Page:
One of the most important parts of getting a novel ready for publication is to: hire an editor. It might not be the cheapest investment, but when you think of the many hours you’ve spent getting your novel to this point, the cost of getting an expert to fine-tune and polish your story is likely worth it.
How to Write a Short Story in 12 Full, Concrete Steps
#1 – Come up with a strong short story idea
Former short story editor and now-published short story author (with 2 collections), Hannah Lee Kidder says, “The best short story ideas will always come from you yourself. Those are the ideas that you’ll care the most about and be able to bring to life the easiest.”
That said, we know it can take a trigger to come up with short story ideas that make you want to craft great writing around. Ultimately, you’ll have the best results by tweaking any idea you have of your own, but we also wanted to provide some short story ideas to help you get started.
- Your character opens the mailbox to find their biggest fear inside.
- After a devastating fall, your character is learning the hardships of healing after an accident.
- Character accidentally insults their company’s CEO – right before a big promotion.
- The character lost a child years ago but lives as if it just happened the day before.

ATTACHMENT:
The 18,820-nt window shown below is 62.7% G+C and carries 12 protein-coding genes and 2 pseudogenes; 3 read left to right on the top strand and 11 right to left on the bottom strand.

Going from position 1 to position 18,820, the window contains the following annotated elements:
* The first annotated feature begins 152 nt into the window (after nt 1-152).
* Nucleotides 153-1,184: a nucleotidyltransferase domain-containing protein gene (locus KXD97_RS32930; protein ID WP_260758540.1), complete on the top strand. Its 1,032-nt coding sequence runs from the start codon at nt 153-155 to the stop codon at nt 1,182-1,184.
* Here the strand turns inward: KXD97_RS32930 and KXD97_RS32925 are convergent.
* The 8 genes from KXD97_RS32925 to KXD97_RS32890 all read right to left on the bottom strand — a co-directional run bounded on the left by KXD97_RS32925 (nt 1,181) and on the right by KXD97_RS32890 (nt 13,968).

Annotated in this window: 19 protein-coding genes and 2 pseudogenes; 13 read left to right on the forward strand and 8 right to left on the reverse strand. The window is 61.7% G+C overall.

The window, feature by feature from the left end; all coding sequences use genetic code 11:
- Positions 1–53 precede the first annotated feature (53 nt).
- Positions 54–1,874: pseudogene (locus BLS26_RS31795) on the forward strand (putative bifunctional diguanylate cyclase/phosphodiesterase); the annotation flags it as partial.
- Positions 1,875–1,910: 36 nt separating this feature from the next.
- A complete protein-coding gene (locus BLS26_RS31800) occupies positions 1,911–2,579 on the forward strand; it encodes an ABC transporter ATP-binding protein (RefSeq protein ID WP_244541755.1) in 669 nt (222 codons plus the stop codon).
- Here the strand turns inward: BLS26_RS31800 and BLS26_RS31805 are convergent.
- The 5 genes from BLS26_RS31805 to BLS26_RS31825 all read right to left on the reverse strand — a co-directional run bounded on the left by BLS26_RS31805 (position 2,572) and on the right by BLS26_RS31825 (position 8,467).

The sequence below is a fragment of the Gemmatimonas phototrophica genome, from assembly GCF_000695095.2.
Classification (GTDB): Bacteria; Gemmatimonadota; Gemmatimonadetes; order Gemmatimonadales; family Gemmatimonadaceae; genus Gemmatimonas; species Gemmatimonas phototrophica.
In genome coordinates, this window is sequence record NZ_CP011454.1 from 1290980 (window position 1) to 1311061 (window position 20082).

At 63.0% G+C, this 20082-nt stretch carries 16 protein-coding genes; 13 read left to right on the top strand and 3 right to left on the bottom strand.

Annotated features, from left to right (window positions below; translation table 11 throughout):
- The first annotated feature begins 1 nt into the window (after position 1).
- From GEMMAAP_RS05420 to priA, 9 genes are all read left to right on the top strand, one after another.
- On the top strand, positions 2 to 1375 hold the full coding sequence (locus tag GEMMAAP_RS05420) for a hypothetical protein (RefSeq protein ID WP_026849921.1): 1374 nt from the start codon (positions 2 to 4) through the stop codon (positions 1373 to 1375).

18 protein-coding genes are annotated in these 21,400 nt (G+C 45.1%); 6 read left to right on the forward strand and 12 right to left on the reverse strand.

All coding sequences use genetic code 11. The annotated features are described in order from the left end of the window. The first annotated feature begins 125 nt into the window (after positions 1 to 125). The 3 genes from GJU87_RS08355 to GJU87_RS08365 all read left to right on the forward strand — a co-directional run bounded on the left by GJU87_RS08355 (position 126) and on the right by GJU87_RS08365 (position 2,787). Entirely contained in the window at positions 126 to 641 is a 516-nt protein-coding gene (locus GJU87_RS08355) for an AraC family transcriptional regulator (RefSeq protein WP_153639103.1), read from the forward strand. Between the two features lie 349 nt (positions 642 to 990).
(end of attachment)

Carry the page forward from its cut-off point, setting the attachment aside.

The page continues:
- Your character’s village wise woman tells the story of how magic was lost due to abuse.
- Your character lives in a space pod traveling space, and they’re also claustrophobic.
- Ash floated from the mountaintop and awoke your character from their night’s sleep.
- Your character hasn’t eaten in days and stumbles upon real berries, and so does a starving bear.
- When your character’s heart is broken, they must find a way to heal it – any way.
- Your character is an orphaned 7-year-old who hears voices.
- Your character just found out they have a rare disease…that hasn’t been detected anywhere in centuries.
- After a fight with their ex, your character decides to go on a trip to the neighboring town that hosts very…unusual tales.
- Your character accidentally runs into the wrong person on the street…and now they can’t sleep at night.
- When your character moves schools, they didn’t expect to find a secret lurking throughout the school…that all the teachers know about.